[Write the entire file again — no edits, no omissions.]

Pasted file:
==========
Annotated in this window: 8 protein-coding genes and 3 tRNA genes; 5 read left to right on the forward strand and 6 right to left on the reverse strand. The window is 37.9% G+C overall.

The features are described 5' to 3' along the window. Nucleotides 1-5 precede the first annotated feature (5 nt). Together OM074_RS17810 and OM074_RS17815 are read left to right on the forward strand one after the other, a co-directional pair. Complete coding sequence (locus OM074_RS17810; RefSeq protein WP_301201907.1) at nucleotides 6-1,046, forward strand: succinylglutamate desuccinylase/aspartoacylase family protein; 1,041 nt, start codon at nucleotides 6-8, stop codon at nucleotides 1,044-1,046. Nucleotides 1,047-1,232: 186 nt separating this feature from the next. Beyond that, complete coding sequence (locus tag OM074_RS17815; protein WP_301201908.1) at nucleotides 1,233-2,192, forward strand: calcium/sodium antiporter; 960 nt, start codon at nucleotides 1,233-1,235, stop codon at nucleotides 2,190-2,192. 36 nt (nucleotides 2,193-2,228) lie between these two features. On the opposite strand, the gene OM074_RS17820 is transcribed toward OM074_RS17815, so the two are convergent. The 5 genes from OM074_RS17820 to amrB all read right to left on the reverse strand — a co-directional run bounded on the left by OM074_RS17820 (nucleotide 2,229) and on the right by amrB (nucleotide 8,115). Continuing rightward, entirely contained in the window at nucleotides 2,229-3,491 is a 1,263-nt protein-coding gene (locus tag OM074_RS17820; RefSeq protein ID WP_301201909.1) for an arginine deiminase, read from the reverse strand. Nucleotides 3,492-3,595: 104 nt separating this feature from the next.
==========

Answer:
Annotated in this window: 8 protein-coding genes and 3 tRNA genes; 5 read left to right on the forward strand and 6 right to left on the reverse strand. The window is 37.9% G+C overall.

The features are described 5' to 3' along the window. Nucleotides 1-5 precede the first annotated feature (5 nt). Together OM074_RS17810 and OM074_RS17815 are read left to right on the forward strand one after the other, a co-directional pair. Complete coding sequence (locus OM074_RS17810; RefSeq protein WP_301201907.1) at nucleotides 6-1,046, forward strand: succinylglutamate desuccinylase/aspartoacylase family protein; 1,041 nt, start codon at nucleotides 6-8, stop codon at nucleotides 1,044-1,046. Nucleotides 1,047-1,232: 186 nt separating this feature from the next. Beyond that, complete coding sequence (locus tag OM074_RS17815; protein WP_301201908.1) at nucleotides 1,233-2,192, forward strand: calcium/sodium antiporter; 960 nt, start codon at nucleotides 1,233-1,235, stop codon at nucleotides 2,190-2,192. 36 nt (nucleotides 2,193-2,228) lie between these two features. On the opposite strand, the gene OM074_RS17820 is transcribed toward OM074_RS17815, so the two are convergent. The 5 genes from OM074_RS17820 to amrB all read right to left on the reverse strand — a co-directional run bounded on the left by OM074_RS17820 (nucleotide 2,229) and on the right by amrB (nucleotide 8,115). Continuing rightward, entirely contained in the window at nucleotides 2,229-3,491 is a 1,263-nt protein-coding gene (locus tag OM074_RS17820; RefSeq protein ID WP_301201909.1) for an arginine deiminase, read from the reverse strand. Nucleotides 3,492-3,595: 104 nt separating this feature from the next.